The glow from the hole in the wall grew softer and longer as the sun moved down in the sky until a beam of light, filtered by half bare branches outside, struck a young tree trying to grow inside the church. A random seed that landed had somehow taken root and now a life no taller than three feet and smaller around than my thumb struggled to live in the confined space.
Family Line, released 2018
A few weeks ago I returned to Oklahoma for the first time in a few years. It was a wonderful occasion, the wedding of my only niece. Along with all of the family I also got to see two old friends from college I hadn’t seen in nearly 30 years.
One of my favorite things I did, though, was to revisit a location that had been the seed that started a novel. On one visit, my brother-in-law asked me to take a ride with him. We drove the dirt roads outside his small Oklahoma town, each turn and stretch of road came with a story of his childhood and younger years growing up there. One field was the first place he’d been bitten by a snake. I didn’t ask if it had been the only time, but growing up there I think perhaps it wasn’t. The pickup finally came to a stop and sitting there at the corner of two dirt roads was an orange and brown stone building. A church, to be more specific, though it hadn’t been used as one for many years.
We walked around the structure, or I did. He held back and let me explore with my camera. He wanted some photographs of the building before it eventually fully returns to the earth. You see, the stones that make the walls were taken from the orange clay soil of the landscape of Lincoln County, Oklahoma. One wall is indeed partly gone, as Wesley describes in Family Line, now open for cattle to wander in and out for protection from the harsh elements. The roof is gone, replaced by the tin sheets also described.
On the front of the church, beside the stone with the engraved image of Franklin D. Roosevelt, the building being a product of his New Deal legislation, is another stone with names engraved. One of those names was the grandfather of my brother-in-law, a founding pastor of the church.
I lived in Oklahoma only a short time. Perhaps six months when we first relocated from New York City when I was in kindergarten, then the five years that were my college years. I never lived in the part of the state where this church stands, but my family has since about the time I moved away. I spent years in Dallas, then California, now more than 20 years in the Washington DC suburbs. I’ve had a strange relationship with Oklahoma. I never truly considered it home. It was where I went to college and where my family lives.
In writing Family Line, though, I found something odd happening about my perceptions of the state. I was romanticizing it. And in some way, I realized, I missed it. Life in the DC suburbs is fast, busy, hectic. People don’t say thank you when you check out at stores and you generally don’t have doors held open for you since most are automatic. Oklahoma is the opposite of all of that. When my family landed a few weeks ago, the driver of the shuttle bus to the rental car building was out of her seat and helping get everyone’s suitcases for them. The rental car agent asked what we were visiting for and when I told him a wedding, he seemed genuinely excited for me.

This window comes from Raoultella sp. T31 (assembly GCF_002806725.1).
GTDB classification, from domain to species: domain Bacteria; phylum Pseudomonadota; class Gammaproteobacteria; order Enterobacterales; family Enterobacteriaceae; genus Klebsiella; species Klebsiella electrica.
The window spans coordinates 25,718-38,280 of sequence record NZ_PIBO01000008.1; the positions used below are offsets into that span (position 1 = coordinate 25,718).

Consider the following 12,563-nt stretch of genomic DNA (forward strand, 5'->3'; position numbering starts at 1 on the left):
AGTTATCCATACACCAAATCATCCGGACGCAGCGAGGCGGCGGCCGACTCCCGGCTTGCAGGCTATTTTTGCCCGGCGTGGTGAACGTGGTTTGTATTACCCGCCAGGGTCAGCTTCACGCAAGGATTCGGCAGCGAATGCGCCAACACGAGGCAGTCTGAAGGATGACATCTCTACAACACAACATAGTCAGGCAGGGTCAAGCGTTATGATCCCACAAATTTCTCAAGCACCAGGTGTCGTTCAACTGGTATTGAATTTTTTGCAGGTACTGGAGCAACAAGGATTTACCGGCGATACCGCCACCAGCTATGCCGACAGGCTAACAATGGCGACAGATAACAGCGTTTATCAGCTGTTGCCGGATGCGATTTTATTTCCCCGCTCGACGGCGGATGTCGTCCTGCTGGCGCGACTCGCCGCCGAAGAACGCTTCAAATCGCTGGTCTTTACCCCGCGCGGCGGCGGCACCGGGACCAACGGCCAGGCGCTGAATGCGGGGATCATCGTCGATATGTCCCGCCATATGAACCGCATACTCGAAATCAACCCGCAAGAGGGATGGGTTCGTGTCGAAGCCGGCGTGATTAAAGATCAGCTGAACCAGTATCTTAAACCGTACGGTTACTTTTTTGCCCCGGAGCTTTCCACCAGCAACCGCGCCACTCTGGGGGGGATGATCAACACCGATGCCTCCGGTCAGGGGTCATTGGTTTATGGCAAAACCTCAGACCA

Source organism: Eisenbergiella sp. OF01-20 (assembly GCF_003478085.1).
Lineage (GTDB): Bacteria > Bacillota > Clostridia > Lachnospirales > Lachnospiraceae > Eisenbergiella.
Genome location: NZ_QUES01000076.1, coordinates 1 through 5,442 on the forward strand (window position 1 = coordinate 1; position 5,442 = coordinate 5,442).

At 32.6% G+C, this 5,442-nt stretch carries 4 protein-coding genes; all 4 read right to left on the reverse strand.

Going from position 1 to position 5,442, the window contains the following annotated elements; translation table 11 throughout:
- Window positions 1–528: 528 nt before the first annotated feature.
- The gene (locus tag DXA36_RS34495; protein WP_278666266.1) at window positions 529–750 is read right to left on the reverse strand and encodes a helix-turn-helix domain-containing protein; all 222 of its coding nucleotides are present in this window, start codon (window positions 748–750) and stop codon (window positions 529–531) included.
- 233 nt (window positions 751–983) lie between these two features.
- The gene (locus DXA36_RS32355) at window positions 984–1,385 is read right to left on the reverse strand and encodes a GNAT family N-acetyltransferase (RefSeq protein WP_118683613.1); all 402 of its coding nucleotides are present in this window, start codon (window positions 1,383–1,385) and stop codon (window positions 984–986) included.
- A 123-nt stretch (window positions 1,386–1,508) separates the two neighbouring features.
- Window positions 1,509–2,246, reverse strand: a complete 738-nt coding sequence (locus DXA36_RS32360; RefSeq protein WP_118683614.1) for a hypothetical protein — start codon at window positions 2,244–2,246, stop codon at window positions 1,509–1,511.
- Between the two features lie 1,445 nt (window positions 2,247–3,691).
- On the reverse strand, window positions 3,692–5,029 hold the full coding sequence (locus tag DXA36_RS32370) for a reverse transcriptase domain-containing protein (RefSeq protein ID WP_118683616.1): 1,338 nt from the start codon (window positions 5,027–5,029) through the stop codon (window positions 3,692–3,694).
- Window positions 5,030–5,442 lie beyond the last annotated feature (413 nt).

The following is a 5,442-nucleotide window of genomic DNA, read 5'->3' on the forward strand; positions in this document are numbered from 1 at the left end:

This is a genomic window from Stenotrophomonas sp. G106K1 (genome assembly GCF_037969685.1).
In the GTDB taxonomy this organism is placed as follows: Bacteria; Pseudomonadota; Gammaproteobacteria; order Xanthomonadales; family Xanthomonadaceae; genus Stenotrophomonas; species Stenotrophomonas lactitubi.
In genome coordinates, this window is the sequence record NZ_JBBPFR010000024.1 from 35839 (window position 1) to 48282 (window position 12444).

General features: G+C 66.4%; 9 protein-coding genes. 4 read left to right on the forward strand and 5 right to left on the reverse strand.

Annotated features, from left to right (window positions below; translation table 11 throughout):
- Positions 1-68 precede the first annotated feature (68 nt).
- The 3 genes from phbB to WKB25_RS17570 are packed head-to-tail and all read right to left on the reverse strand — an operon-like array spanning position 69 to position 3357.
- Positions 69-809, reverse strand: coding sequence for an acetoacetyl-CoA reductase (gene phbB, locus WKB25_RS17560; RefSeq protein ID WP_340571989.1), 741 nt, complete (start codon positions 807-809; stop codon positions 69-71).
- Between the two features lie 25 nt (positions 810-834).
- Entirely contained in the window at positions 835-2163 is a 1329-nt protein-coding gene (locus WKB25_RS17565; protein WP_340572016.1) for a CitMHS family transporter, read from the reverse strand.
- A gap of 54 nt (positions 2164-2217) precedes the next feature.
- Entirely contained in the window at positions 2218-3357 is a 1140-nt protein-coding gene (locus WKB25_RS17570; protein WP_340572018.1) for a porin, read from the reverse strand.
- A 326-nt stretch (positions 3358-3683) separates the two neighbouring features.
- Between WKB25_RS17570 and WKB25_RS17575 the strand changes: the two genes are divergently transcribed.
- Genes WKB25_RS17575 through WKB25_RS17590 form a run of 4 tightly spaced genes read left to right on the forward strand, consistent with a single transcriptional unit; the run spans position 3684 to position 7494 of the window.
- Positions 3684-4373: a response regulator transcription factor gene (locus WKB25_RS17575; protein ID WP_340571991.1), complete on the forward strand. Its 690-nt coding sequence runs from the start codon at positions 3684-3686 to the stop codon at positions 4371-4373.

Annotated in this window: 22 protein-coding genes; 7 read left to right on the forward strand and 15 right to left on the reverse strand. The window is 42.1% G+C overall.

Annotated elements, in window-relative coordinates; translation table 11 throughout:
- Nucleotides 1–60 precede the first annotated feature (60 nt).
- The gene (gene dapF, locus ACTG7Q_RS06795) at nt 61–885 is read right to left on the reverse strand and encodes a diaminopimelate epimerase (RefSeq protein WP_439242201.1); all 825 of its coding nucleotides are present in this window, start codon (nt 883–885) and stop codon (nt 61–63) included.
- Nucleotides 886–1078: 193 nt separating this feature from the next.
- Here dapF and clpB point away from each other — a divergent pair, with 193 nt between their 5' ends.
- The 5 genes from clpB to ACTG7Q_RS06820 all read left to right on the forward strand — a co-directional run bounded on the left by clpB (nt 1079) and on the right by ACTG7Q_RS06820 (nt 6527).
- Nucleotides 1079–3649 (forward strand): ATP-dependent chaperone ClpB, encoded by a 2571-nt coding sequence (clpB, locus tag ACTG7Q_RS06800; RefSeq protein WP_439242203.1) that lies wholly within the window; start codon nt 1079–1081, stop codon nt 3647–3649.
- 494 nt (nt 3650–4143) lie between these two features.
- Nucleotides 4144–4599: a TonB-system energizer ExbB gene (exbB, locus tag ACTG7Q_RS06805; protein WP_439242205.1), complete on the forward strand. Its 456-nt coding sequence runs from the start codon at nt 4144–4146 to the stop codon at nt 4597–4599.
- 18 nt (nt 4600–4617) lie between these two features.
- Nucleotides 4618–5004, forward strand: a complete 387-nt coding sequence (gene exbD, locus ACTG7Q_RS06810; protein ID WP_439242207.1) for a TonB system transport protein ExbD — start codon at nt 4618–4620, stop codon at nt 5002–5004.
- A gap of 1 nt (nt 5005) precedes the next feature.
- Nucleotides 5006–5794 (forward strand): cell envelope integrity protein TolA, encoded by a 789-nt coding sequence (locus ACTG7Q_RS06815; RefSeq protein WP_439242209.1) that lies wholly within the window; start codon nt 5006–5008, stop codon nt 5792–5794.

Then there’s something about the landscape. I’ve been fortunate to travel to some beautiful places, and I always do my best not to compare them. They each have their own quality and uniqueness. My wife loves to relay the story of a woman on a group trip to Tuscany who kept saying ‘looks just like Northern California’. I’ve lived in Northern California, and no it doesn’t. Sure there’s trees, rolling hills, vineyards, and brown grass from the extreme sunlight and heat, but they feel completely different. If you blindfolded me and sat me down in one of the two landscapes, I just don’t think they would feel the same.
Oklahoma has a ‘real’ quality to it. It was built on the backs of hard working men and women, those trying to farm the hard soil, those building up the new oil industry over a hundred years ago. People stayed because they wanted to. Oil is still there, though not as rampant as it once was. Farming still happens. But you feel that hard work, you sense it in the smiles at the grocery stores, the politeness on the roads.
I really enjoyed the long weekend. I got to take my son to the old church. Though he hasn’t read the book, and won’t for many years, he knew of it from asking me what it was about. I visited with old friends like we had just seen each other last month, and saw my niece get married on the edge of a lake at sunset. I watched my son ride a horse for the first time, glide across the smooth lake in a kayak, come close to beating adults at corn hole, and swim in the pool for hours on end.
Oklahoma has given the world music ranging from Reba McEntire to The Flaming Lips. It has one of the most beautiful memorials for one of the most devastating things to happen in our country. There’s green hills and brown fields and they are all beautiful.
And by the way, the tree struggling to survive in the passage from Family Line at the top of this post is still there. When I first saw it ten years ago is how I described it in the book. Now it is so big it blocks the large entrance to the old church. And that pretty much describes Oklahoma.